The Secretary of State to the Brazilian Ambassador ( Martins )
Excellency: I have the honor to refer to your Embassy’s note of February 16, 1946 calling attention to circumstances which appear to aggravate difficulties encountered by the Brazilian Government in negotiations with Argentina looking to ensuring adequate imports of wheat and pointing to considerations which suggest the impossibility of compressing consumption by reducing utilization of bread or of lessening dependence upon imports by use of substitute grains.
The matter of the possible weakening of Brazil’s bargaining position in its negotiations with Argentina to secure wheat as the result of [Page 133] shipment of truck tires to the Argentine from the United States is understood to have been the subject of earlier exchanges of the Department with the Brazilian Embassy. The present communication addresses itself to the matter of Brazilian import requirements and available supplies.
The effort being made by the Combined Food Board Cereals Committee to reduce universally import requirements of wheat to a minimum is dictated by the inescapable fact that available export supplies of this important commodity in the first half of 1946 are sufficient to cover only 60 percent of world requirements. The inevitable resultant drastic reductions in consumption in United Nations member countries in Europe, where bread makes up from one-half to two-thirds of the entire calorie intake, has resulted in a total consumption for the average non-farm consumer in many countries of only 1,900 calories and in some of very considerably less. Further drastic reductions now appear inescapable for the critical months immediately ahead in spite of reduction of the basic rations in the American and British occupied zones of Germany to 1,275 and 1,000 calories respectively, with perhaps only 200 or 300 calories in addition from supplementary non-rationed foods.
As a consequence, all grain-importing countries are being urged to make the fullest use of other grains than wheat for human consumption both as an adulterant in bread and in other food preparations. In consonance with this effort, a resolution of the Cereals Committee of the Combined Food Board recommends that secondary grains moving in international trade be used only for human food and that Committee counts imports of such grains against bread-grain requirements. In the case of Brazil, it is suggested that the import requirement in wheat may be somewhat reduced by more extended use of corn both as a part of the bread grist and in other food preparations. This would appear to be a possibility in view of this season’s excellent Brazilian corn crop which is reported to be considerably in excess of normal domestic requirements.
As is already known to you, the rate of import of 400,000 tons of wheat per half year, or about 65,000 tons a month, has tentatively been considered by the Cereals Committee as a reasonable allocation to Brazil as against the stated requirement of 600,000 tons. It has fortunately been possible for the United States to ship 110,000 tons of wheat largely in the form of flour to Brazil during the first quarter of this year. The equivalent of 40,000 tons is also reported to have been furnished by Canada. It is understood, furthermore, that some wheat has moved to Brazil from Argentina during that period, although the exact amount has not been ascertained. Additionally, it is expected that some quantities of flour will be allocated from the United States for use in northern Brazil during the second quarter.[Page 134]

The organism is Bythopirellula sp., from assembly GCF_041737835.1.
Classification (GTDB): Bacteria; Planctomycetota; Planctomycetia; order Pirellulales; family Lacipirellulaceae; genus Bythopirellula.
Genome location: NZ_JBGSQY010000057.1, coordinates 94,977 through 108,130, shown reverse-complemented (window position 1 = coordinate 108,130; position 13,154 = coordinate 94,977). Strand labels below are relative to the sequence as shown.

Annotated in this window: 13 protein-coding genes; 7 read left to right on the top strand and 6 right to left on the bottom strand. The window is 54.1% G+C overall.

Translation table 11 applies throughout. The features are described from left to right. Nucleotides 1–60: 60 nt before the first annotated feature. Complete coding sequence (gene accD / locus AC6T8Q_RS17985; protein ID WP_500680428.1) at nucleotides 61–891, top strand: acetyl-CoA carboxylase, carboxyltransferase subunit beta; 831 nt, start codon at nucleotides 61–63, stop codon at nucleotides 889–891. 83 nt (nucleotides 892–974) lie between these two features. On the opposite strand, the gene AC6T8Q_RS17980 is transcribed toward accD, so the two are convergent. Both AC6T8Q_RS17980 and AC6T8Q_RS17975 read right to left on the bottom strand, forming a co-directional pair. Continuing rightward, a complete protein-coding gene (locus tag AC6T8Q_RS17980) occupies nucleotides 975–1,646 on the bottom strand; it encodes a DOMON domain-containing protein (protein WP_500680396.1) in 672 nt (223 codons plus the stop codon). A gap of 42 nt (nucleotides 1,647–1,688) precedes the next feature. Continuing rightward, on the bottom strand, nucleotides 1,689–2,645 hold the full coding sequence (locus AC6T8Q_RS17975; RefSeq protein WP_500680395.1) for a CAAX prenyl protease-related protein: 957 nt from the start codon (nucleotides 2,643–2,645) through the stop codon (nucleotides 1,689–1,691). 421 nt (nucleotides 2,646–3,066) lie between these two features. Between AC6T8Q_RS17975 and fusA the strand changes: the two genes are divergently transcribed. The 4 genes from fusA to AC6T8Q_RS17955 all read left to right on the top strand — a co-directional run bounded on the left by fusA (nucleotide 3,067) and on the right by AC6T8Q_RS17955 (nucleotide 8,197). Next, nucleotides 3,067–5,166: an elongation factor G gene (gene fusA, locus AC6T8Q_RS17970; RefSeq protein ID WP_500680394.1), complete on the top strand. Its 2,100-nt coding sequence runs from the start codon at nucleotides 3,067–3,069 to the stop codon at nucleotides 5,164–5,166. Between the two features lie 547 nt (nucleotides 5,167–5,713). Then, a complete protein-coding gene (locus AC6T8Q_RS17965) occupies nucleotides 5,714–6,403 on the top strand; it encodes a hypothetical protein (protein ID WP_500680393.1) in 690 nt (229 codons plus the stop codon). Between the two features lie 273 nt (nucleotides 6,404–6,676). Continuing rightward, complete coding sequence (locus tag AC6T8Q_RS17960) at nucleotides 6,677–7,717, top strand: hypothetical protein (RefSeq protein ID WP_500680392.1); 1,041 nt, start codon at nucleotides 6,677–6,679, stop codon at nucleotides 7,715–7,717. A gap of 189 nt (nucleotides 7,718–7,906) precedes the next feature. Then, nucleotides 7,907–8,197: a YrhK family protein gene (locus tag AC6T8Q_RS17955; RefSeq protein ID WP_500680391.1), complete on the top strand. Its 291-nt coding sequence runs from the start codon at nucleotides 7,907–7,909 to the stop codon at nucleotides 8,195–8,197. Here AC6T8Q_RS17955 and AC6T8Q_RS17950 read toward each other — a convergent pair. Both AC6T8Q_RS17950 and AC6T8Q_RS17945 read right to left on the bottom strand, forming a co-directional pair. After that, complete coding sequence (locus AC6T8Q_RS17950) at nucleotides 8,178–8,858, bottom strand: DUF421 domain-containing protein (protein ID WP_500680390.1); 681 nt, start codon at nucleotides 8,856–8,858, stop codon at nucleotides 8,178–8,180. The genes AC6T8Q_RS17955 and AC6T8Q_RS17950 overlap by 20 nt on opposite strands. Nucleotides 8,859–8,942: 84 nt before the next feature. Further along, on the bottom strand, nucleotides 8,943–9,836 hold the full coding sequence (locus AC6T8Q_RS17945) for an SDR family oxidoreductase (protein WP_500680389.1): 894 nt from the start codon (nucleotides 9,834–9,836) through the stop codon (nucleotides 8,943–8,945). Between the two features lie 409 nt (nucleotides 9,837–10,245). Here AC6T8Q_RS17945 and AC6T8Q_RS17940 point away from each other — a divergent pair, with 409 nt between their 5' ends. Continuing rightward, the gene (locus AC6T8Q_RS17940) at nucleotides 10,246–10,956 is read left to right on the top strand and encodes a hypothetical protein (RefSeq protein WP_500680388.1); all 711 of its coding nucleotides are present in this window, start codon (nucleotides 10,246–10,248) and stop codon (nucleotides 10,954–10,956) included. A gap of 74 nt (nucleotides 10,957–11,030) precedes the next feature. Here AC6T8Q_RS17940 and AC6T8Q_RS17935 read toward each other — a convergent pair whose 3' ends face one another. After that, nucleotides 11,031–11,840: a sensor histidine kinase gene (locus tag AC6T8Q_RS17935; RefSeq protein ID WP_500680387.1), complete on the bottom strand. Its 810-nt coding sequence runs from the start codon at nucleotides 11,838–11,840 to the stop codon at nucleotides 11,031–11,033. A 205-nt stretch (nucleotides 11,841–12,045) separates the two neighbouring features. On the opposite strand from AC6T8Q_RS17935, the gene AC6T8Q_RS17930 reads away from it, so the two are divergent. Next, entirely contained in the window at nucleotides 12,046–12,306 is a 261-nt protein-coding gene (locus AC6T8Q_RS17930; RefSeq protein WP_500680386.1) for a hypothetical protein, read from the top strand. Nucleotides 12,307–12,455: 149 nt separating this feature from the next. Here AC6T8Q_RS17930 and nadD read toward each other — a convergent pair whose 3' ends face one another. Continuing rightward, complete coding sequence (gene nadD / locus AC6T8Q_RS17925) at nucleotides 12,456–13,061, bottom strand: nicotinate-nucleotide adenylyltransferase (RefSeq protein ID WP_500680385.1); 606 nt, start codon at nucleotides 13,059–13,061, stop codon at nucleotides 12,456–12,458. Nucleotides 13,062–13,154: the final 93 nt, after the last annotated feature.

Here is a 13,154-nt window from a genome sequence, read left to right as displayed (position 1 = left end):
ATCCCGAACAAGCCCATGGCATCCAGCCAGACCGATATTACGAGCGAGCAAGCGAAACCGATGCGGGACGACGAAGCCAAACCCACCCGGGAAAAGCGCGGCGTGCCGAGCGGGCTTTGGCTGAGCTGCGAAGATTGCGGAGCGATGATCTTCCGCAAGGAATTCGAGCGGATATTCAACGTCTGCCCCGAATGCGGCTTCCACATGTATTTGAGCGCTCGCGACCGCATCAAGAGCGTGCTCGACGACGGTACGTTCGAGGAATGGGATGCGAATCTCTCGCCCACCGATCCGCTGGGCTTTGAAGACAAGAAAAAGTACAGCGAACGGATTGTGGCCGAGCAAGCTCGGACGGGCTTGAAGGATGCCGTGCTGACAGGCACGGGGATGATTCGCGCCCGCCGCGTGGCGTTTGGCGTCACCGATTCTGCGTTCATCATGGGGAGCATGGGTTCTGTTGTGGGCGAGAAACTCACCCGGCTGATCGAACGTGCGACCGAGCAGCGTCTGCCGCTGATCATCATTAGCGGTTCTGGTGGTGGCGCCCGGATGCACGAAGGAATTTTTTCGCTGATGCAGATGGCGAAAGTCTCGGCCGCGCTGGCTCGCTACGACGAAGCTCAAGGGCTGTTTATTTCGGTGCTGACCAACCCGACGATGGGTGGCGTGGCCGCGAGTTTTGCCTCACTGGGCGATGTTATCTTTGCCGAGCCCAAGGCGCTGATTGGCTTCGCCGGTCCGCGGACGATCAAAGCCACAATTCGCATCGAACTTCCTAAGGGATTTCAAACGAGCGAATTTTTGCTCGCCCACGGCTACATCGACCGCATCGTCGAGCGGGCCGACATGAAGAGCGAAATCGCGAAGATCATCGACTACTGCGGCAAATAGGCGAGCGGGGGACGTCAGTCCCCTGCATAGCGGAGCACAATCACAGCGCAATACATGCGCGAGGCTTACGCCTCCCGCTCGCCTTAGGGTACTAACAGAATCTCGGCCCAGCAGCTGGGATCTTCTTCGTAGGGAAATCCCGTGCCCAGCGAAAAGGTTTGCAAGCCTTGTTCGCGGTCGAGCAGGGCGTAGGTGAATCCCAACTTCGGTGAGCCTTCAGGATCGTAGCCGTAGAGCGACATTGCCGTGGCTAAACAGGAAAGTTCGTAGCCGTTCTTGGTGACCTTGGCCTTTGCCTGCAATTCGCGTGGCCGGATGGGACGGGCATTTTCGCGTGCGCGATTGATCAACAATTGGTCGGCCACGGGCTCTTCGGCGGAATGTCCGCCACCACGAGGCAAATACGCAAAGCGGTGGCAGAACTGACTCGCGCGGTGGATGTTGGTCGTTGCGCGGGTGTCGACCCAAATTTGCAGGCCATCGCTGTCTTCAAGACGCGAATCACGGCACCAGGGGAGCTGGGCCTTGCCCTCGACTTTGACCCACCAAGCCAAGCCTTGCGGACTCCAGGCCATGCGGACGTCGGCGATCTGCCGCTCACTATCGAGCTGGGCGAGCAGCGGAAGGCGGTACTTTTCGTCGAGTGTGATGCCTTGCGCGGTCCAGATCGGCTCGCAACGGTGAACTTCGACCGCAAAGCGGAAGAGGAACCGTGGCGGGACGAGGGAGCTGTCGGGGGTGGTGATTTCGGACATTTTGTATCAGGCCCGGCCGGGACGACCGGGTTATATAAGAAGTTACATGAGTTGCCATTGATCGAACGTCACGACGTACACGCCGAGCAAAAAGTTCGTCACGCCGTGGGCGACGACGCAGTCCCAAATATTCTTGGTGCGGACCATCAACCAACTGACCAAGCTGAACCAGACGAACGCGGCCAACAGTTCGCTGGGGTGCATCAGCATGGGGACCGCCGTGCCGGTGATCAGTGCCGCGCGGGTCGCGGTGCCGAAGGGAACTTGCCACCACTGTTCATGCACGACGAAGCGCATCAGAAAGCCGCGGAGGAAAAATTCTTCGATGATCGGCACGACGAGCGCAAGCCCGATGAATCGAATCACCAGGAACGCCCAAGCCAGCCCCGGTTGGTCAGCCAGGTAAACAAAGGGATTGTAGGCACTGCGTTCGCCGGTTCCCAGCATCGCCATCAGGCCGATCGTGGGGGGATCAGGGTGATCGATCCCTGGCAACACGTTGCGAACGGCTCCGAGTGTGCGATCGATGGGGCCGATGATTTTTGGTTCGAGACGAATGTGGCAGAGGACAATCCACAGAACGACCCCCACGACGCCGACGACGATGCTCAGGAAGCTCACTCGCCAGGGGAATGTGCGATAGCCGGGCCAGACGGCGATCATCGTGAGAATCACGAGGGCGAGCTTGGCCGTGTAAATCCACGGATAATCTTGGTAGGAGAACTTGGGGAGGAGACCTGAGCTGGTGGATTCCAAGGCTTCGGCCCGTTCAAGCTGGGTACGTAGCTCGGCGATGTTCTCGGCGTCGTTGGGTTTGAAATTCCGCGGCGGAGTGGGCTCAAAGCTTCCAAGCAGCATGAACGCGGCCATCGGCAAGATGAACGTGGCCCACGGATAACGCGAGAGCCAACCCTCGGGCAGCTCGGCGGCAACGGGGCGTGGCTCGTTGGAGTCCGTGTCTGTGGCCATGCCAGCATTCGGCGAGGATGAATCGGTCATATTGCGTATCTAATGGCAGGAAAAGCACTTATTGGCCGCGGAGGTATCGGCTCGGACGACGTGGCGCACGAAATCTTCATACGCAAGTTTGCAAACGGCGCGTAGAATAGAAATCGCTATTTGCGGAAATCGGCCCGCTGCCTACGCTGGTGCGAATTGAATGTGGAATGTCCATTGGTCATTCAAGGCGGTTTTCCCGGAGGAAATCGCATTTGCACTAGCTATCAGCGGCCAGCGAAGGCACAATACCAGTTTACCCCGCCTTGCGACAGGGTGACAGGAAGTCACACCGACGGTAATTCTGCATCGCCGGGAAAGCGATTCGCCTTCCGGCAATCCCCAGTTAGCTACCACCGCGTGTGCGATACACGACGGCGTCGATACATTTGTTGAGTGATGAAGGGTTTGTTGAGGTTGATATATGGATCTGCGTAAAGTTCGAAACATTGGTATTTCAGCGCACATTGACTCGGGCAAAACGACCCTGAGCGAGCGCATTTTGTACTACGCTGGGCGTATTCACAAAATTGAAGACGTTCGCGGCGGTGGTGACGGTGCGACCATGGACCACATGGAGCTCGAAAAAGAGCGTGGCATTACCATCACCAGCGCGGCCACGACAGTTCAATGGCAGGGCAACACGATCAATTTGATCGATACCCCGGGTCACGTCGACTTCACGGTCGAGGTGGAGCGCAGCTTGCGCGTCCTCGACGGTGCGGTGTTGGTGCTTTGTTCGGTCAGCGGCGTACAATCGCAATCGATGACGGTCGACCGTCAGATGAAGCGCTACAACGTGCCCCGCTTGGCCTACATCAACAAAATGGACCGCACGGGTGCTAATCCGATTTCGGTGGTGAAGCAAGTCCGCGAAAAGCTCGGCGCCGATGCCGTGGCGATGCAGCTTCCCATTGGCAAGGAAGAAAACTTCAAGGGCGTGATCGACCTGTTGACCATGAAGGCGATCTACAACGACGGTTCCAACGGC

The representative of Argentina on the Cereals Committee of the Combined Food Board has consistently indicated Argentina’s wish to be regarded as the source for the quantities still to be shipped to Brazil during the six months period, in addition to the quantities mentioned above, and since Brazil has historically received most of its wheat from that source, it is felt that this request cannot be ignored. It is the more essential to take account of it and to plan international distribution of wheat on this basis, in view of the fact that present commitments for shipment to other areas do not admit of the assumption by the United States of the primary responsibility for supplying Brazil. Furthermore, the wheat now in sight to meet the schedule of shipments of wheat already made for April covers less than half of the total amount called for.
It is accordingly our hope that arrangements will be effected whereby Argentina will in fact effectually assume the responsibility which she declares to be hers for supplying the needed wheat to Brazil. We are hopeful that internal transportation in Argentina has in so far been restored that greatly increased shipments of wheat from that country can soon take place. It is noted that the total movement during March is reported to have been considerably increased over January and February.